The Biden administration on Friday proposed up to 10 oil and gas lease sales in the Gulf of Mexico and one off the Alaska coast over the next five years, scaling back a Trump-era plan that called for dozens of offshore drilling opportunities, including in undeveloped areas.
Administration officials said fewer lease sales — or even no lease sales at all — could occur, with a final decision not due for months.
The Interior Department had suspended lease sales in late January because of climate concerns but was forced to resume them by a U.S. district judge in Louisiana. The Biden administration cited conflicting court rulings about that decision when it canceled the last three lease sales of the previous offshore leasing cycle.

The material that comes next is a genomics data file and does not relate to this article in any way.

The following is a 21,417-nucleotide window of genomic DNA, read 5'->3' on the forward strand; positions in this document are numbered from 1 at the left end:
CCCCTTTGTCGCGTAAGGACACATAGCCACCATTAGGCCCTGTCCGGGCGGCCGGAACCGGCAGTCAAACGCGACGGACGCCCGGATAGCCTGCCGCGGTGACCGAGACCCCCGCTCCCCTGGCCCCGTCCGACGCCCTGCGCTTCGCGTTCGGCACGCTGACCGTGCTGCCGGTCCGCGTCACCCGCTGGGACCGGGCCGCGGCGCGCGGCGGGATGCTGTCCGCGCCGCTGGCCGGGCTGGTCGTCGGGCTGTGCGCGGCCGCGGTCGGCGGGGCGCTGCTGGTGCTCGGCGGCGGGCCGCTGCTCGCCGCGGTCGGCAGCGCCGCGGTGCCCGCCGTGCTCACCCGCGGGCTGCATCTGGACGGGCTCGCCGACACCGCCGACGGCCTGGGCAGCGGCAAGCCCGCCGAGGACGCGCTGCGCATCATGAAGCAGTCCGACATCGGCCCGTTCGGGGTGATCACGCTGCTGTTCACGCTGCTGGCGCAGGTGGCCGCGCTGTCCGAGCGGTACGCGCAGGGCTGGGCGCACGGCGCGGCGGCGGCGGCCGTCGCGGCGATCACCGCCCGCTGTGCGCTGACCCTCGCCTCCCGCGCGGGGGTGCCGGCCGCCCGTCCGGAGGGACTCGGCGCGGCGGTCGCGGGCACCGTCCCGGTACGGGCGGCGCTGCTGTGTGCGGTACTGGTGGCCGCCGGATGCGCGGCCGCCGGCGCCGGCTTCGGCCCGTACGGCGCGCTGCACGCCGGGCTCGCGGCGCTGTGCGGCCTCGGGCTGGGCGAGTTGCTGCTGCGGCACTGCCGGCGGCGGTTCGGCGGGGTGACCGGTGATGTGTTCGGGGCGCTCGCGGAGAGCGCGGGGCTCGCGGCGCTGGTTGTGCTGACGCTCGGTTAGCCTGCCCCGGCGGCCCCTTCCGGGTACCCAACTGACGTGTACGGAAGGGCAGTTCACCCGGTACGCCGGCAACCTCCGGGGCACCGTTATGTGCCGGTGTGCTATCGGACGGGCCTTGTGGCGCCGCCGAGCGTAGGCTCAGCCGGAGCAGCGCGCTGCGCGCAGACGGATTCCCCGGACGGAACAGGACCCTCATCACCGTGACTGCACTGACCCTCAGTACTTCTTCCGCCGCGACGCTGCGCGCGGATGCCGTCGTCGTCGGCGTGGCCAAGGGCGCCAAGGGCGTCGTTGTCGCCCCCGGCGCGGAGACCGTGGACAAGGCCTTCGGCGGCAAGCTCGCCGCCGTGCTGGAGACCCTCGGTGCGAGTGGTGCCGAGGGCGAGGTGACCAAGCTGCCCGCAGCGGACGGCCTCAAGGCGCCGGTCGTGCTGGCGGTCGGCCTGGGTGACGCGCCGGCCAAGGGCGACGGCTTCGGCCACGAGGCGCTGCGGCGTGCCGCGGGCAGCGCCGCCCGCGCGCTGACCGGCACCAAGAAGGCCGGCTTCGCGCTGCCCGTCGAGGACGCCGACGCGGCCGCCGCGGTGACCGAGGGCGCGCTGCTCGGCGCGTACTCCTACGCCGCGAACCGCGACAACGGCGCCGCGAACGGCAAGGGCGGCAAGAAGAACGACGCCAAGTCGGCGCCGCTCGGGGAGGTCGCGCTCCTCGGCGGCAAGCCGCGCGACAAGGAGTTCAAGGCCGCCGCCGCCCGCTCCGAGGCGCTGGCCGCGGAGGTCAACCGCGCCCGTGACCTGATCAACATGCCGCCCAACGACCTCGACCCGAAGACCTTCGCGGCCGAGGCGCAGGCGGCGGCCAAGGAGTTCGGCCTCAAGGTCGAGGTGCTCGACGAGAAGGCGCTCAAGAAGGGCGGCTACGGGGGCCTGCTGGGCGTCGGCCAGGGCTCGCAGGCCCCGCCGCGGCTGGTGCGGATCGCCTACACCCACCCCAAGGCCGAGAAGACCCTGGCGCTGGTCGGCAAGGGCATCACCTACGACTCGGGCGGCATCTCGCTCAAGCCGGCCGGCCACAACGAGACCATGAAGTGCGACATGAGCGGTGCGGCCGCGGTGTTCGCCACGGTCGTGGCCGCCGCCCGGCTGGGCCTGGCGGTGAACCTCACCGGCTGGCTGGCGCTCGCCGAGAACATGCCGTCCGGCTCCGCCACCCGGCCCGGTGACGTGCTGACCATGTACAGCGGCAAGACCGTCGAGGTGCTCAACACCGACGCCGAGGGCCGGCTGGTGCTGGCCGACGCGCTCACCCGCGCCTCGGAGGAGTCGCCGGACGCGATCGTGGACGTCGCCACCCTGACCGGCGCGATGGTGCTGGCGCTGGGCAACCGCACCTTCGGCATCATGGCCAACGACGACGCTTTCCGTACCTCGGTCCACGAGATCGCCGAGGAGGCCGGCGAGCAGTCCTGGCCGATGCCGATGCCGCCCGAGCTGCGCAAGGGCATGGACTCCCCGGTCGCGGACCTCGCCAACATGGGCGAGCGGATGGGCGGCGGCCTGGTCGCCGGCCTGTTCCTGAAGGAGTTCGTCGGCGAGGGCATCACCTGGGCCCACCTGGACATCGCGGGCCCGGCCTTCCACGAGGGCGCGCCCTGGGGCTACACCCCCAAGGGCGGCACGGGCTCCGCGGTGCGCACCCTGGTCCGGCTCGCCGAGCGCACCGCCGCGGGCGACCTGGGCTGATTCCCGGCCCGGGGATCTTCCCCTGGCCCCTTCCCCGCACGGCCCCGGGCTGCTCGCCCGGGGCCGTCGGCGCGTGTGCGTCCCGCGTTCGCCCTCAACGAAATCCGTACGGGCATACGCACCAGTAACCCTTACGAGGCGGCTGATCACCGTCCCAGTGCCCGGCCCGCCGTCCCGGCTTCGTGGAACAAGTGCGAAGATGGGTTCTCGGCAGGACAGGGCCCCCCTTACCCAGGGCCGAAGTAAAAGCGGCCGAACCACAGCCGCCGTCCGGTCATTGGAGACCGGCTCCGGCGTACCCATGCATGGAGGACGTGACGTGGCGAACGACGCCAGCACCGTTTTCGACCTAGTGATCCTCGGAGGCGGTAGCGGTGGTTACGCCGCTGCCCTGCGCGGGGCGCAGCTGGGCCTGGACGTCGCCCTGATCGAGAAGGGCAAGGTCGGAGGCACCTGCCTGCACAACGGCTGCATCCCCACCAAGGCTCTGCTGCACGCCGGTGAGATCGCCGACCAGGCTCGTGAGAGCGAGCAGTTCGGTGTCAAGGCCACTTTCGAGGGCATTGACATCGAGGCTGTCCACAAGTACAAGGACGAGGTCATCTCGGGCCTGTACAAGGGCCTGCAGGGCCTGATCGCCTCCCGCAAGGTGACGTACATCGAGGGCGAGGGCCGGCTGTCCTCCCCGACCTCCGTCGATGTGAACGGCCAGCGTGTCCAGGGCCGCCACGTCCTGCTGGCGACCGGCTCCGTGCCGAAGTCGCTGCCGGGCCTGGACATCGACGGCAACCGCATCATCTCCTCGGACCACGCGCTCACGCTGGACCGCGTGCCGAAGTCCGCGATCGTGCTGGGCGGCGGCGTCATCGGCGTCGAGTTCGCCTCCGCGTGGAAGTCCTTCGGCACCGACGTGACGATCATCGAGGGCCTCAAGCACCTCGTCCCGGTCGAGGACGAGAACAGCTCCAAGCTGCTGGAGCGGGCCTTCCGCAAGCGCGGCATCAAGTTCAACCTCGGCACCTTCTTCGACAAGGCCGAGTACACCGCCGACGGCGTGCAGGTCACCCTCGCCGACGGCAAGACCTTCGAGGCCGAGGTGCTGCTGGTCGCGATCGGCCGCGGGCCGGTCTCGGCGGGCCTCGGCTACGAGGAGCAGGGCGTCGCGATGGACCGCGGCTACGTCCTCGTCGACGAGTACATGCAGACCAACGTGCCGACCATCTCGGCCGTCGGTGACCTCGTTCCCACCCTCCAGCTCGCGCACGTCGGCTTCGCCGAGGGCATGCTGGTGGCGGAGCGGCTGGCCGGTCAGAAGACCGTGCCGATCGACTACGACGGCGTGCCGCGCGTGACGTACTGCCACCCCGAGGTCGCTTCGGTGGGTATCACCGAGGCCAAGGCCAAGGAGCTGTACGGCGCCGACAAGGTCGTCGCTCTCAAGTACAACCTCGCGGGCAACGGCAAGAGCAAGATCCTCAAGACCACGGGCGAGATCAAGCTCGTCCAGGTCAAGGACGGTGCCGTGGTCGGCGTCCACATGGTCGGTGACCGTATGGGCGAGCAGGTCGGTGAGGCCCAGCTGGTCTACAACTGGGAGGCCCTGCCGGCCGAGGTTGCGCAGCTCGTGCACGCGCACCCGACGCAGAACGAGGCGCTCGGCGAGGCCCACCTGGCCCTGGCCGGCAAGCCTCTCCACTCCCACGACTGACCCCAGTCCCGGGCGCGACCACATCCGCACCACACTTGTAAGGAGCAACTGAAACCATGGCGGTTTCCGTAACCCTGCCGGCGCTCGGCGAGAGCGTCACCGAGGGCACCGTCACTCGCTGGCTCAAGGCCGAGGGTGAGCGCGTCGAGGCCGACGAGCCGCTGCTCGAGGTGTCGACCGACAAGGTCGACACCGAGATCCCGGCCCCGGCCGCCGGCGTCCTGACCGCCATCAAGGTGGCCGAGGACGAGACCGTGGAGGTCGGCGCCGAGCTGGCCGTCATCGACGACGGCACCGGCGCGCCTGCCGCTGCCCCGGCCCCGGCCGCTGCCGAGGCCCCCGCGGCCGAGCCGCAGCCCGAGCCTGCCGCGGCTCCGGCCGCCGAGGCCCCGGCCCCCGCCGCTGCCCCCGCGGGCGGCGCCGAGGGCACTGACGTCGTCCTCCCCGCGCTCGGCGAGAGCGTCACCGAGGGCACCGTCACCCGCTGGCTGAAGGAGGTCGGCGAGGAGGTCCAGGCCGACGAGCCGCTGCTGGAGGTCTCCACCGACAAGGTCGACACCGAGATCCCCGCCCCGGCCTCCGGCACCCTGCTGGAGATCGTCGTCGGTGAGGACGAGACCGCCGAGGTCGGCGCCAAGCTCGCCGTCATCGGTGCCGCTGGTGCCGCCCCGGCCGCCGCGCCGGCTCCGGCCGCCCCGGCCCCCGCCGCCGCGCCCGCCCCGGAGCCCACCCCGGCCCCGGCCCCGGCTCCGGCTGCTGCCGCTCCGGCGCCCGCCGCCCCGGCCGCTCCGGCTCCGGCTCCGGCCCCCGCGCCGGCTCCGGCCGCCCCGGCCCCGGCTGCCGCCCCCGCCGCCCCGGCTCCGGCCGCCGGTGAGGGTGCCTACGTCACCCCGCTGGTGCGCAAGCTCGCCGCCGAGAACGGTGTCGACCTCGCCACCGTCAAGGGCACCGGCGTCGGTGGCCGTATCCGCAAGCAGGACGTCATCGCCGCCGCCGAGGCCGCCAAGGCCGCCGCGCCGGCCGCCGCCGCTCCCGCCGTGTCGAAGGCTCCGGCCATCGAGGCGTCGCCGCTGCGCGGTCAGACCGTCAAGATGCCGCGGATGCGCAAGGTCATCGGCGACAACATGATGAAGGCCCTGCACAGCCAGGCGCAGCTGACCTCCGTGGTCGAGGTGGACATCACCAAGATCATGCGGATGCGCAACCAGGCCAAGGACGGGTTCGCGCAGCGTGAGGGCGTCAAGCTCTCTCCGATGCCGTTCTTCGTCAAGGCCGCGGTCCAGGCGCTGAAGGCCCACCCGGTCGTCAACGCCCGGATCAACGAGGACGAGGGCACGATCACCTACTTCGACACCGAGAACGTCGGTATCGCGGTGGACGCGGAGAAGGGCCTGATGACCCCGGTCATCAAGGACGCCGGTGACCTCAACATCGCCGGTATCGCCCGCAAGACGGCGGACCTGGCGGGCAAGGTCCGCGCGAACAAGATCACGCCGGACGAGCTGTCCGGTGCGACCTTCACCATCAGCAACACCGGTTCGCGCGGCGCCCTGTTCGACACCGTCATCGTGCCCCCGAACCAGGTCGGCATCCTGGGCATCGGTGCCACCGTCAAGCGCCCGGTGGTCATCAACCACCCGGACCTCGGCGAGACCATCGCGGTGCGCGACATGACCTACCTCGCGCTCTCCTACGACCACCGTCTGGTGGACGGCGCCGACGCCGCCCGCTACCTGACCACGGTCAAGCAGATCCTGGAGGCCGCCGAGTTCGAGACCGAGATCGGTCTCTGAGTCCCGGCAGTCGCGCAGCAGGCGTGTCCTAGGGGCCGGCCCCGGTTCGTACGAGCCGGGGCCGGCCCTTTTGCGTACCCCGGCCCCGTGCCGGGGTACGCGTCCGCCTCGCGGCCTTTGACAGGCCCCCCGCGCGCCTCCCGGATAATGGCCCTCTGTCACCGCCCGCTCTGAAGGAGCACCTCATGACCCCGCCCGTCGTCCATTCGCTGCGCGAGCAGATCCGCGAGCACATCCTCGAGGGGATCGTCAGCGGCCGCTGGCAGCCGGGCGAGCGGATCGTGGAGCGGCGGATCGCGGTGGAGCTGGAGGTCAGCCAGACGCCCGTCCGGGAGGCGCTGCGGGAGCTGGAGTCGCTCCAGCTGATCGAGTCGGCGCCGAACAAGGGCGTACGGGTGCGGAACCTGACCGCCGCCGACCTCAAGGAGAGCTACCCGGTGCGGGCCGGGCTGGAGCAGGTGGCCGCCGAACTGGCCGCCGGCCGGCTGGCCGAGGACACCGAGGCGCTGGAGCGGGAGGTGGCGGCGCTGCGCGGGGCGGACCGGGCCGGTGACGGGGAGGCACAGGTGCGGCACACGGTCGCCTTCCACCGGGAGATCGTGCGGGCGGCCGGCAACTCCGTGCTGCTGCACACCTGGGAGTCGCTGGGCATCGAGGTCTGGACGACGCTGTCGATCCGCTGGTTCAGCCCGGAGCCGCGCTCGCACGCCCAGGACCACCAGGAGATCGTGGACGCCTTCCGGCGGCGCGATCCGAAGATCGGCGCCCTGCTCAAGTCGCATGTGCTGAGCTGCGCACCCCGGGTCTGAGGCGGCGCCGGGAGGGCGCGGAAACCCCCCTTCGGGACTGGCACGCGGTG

That prior five-year cycle, a program adopted under former President Obama, expired Thursday.
There will be a months-long gap before a new plan can be put in place. The oil industry says the delay could cause problems and potentially lead to decreased oil production if sales are significantly delayed.
But Friday’s announcement is a disappointment to environmentalists who rallied around then-candidate Joe Biden when he promised to end new drilling in federal lands and waters.
Under the Trump administration, Interior officials had proposed 47 sales, including 12 in the Gulf of Mexico, 19 in Alaska and nine off the Atlantic Coast that were later withdrawn. Trump lost the 2020 election before the proposal was finalized.
The current format of holding gulf-wide sales was put in place under Obama because of dwindling interest in offshore leases. Prior to that there had been decades of regional sales.
Friday’s announcement opens a 90-day public comment period, then a final plan must be submitted to Congress.